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Outsourcing windmill energy is a ‘not in my backyard’ mentality  

Credit:  Sippican Week | Oct 07, 2016 | sippican.villagesoup.com ~~

I address this primarily to Mr. Saltonstall and Dr. Francis: Think about this for a moment, please: Hideaway Village in Bourne and the industrial wind turbine neighbors in Plymouth will NEVER be able to “go back to how they were before.” The Stone Estate, in Marion’s estimation, was untouchable, but it was OK to put the 268 homes of Hideaway Village in harm’s way as long as your town did not have to suffer the consequences, the noise annoyance, the loss of private property rights, the loss in property value and the Stone Estate remained “whole.”

The people of Bourne had a right to be freaking out, whether over their roads or over what they knew would occur once those turbines reached the MannProject site in Plymouth. The people on the Bourne side of the project were not part of the process.

Would the residents of Marion have been happy to have that tonnage and vibration brought over their roadways and past the Stone Estate? (Based on the sense of well-being displayed at being able to just go back to your old ways if the MannProject did not work for Marion as expressed in the “success for Marion” article, I think not.)

On both the Bourne side and the Plymouth side of the MannProject, people have begun to feel the impacts of the industrial wind machines that were allowed to be built in Plymouth.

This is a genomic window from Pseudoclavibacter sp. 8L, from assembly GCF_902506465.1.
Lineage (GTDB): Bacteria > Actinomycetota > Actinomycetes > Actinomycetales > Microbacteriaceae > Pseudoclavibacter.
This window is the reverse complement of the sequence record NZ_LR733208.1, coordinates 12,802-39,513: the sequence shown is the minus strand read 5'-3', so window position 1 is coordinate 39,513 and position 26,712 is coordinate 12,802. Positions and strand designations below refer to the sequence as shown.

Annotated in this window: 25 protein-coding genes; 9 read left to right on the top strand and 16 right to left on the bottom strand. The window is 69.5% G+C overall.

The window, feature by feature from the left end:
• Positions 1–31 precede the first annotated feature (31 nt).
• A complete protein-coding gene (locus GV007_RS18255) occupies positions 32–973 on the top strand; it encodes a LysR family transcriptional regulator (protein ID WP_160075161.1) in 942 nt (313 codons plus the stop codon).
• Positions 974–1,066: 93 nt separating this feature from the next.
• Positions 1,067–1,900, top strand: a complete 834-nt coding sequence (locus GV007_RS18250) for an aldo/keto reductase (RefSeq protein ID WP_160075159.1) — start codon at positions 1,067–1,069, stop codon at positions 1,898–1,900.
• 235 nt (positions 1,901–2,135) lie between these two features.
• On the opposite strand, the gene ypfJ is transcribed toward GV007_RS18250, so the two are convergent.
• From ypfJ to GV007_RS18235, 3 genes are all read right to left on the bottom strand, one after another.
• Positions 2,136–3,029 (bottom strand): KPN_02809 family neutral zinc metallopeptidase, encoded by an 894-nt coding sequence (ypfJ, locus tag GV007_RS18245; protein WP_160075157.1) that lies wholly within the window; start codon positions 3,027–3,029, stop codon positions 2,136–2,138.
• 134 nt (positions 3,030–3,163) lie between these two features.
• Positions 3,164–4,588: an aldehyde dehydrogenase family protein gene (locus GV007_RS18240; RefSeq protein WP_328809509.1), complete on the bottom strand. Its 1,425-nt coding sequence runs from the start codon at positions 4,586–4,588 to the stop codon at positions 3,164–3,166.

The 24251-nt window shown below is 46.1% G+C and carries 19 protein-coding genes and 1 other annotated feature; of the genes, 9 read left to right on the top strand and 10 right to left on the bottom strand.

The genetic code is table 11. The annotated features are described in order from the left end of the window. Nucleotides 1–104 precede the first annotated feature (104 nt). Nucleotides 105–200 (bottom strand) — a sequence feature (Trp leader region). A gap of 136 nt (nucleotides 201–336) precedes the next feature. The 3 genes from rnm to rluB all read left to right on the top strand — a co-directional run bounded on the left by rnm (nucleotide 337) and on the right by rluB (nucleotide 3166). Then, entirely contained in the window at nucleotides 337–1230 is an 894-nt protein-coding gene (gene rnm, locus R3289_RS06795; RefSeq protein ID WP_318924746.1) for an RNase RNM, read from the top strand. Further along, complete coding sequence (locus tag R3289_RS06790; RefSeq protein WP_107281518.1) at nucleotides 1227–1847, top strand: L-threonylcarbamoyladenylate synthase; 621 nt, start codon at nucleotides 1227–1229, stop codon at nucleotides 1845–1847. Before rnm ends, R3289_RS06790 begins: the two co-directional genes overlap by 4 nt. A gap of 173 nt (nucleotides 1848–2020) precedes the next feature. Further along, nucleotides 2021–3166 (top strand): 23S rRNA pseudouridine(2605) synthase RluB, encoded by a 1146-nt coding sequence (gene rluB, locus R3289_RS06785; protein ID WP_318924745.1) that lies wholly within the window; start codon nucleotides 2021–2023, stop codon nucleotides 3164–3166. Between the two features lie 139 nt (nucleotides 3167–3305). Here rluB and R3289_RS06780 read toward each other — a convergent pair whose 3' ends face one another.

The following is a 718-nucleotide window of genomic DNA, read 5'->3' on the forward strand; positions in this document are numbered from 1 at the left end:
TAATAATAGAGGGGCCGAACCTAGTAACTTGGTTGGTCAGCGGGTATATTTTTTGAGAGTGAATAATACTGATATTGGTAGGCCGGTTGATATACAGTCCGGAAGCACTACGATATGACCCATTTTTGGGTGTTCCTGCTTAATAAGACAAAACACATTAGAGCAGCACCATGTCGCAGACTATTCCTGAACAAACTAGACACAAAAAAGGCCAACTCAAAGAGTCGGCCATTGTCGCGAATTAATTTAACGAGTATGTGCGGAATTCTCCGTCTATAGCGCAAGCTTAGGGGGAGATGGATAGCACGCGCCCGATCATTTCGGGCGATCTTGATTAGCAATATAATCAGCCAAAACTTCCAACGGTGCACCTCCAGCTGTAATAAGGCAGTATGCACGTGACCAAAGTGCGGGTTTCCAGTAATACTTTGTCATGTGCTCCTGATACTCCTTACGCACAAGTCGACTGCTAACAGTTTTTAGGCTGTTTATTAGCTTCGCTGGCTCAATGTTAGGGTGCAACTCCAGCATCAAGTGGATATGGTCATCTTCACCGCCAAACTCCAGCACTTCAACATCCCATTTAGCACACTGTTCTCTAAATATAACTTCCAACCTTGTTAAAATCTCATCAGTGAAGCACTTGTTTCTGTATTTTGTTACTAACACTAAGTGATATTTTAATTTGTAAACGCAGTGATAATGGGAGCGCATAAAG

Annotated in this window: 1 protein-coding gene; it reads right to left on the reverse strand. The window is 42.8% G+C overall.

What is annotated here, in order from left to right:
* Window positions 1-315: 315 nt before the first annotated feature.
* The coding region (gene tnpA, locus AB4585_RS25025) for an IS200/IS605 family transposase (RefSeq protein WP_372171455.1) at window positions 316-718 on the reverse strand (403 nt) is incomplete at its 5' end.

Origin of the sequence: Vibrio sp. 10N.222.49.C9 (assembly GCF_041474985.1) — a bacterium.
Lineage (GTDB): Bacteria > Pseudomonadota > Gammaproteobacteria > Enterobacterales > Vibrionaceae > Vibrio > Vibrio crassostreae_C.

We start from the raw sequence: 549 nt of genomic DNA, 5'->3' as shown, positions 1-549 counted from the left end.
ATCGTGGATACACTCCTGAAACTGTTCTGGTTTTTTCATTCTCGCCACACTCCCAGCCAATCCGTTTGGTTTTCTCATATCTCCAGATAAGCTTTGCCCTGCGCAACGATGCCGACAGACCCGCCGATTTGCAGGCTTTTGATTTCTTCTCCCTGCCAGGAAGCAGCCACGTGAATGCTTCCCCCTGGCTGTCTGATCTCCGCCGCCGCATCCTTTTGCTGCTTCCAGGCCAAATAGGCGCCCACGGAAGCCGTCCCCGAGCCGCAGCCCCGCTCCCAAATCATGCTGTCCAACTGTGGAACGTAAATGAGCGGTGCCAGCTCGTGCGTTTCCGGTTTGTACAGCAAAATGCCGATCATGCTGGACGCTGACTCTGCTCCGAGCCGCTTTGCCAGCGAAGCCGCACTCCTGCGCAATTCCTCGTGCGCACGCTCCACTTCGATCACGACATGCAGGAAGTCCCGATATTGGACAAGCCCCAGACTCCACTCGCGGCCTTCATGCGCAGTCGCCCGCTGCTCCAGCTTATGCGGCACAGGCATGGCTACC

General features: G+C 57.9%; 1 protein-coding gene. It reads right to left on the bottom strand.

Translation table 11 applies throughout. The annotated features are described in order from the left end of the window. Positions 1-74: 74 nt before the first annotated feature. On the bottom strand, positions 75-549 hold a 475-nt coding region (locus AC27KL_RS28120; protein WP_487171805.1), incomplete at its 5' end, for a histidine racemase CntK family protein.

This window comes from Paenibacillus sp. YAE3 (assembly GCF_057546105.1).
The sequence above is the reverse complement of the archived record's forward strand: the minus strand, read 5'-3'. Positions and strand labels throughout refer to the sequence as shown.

The mentality displayed by the people of Marion in this article is the worst sort of Nimbyism and truly is reflective of, “It is OK to ruin other people’s lives, and I go along with the industrial wind turbine mandates and agenda as long as it is not in my backyard, in my hometown, in the place I call home.”

In 2011, at the time Marion was considering a turbine and rejected it, my neighbors and I were in the process of considering the Moon Island (Quincy) Project. At the time, we knew very little about industrial wind turbines other than what the developer and the pro wind people told us. When the time came closer to making a decision, we began to do our homework in order to ask the right questions and make a good decision.

Not unlike Marion, we learned very quickly about the Falmouth issue. We learned very quickly about negative health impacts from places around the world; we learned about strobing and noise, and at the time we did not even consider the damage the heavy equipment would do to our only access road. Not unlike Marion, we did not feel industrial wind turbines made very good neighbors. As a neighborhood, we were instrumental in rejection of the Moon Island Project for some of the very same reasons that Marion rejected the Great Hill Project.

It is truly unfortunate that people, all people, have not been made aware of the truths of the industrial wind turbine mandates and agenda. It is a costly experiment. It will never change global warming or climate change. I would like to think that the people of Marion, or any other community where they are considering purchasing “energy” produced by another city or town, would turn down the offer by a developer because they knew that someone else was going to be put in harm’s way based on their own knowledge and research. And, if they know nothing about industrial wind turbine “hazards” that minimally they would take the time to learn about the subject before they rejected or signed onto the Power Purchase Agreement. Had there been no takers, the MannProject would not exist.

My connection with the MannProject comes as a result of the Moon Island Project. Since that time, I and others became advocates for industrial wind turbine victims and support groups who are fighting industrial wind turbines in their backyards.

Marie Stamos
Quincy

Source:  Sippican Week | Oct 07, 2016 | sippican.villagesoup.com

This article is the work of the source indicated. Any opinions expressed in it are not necessarily those of National Wind Watch.

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